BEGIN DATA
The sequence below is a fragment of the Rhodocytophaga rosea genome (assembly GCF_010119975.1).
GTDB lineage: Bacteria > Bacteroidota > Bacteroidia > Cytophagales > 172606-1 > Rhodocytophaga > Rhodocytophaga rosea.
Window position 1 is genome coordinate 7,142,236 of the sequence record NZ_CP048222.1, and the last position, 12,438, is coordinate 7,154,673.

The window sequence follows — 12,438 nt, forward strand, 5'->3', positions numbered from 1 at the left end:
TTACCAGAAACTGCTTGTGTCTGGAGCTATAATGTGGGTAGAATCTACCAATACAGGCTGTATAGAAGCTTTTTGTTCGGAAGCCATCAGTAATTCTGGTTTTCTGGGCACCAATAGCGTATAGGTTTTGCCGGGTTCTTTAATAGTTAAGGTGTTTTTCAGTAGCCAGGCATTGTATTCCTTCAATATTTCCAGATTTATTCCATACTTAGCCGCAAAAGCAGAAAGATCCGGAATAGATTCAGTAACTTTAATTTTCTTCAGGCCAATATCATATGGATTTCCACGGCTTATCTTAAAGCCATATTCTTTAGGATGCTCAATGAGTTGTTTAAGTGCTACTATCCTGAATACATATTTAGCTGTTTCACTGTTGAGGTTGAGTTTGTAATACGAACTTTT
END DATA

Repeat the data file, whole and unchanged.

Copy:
The sequence below is a fragment of the Rhodocytophaga rosea genome (assembly GCF_010119975.1).
GTDB lineage: Bacteria > Bacteroidota > Bacteroidia > Cytophagales > 172606-1 > Rhodocytophaga > Rhodocytophaga rosea.
Window position 1 is genome coordinate 7,142,236 of the sequence record NZ_CP048222.1, and the last position, 12,438, is coordinate 7,154,673.

The window sequence follows — 12,438 nt, forward strand, 5'->3', positions numbered from 1 at the left end:
TTACCAGAAACTGCTTGTGTCTGGAGCTATAATGTGGGTAGAATCTACCAATACAGGCTGTATAGAAGCTTTTTGTTCGGAAGCCATCAGTAATTCTGGTTTTCTGGGCACCAATAGCGTATAGGTTTTGCCGGGTTCTTTAATAGTTAAGGTGTTTTTCAGTAGCCAGGCATTGTATTCCTTCAATATTTCCAGATTTATTCCATACTTAGCCGCAAAAGCAGAAAGATCCGGAATAGATTCAGTAACTTTAATTTTCTTCAGGCCAATATCATATGGATTTCCACGGCTTATCTTAAAGCCATATTCTTTAGGATGCTCAATGAGTTGTTTAAGTGCTACTATCCTGAATACATATTTAGCTGTTTCACTGTTGAGGTTGAGTTTGTAATACGAACTTTT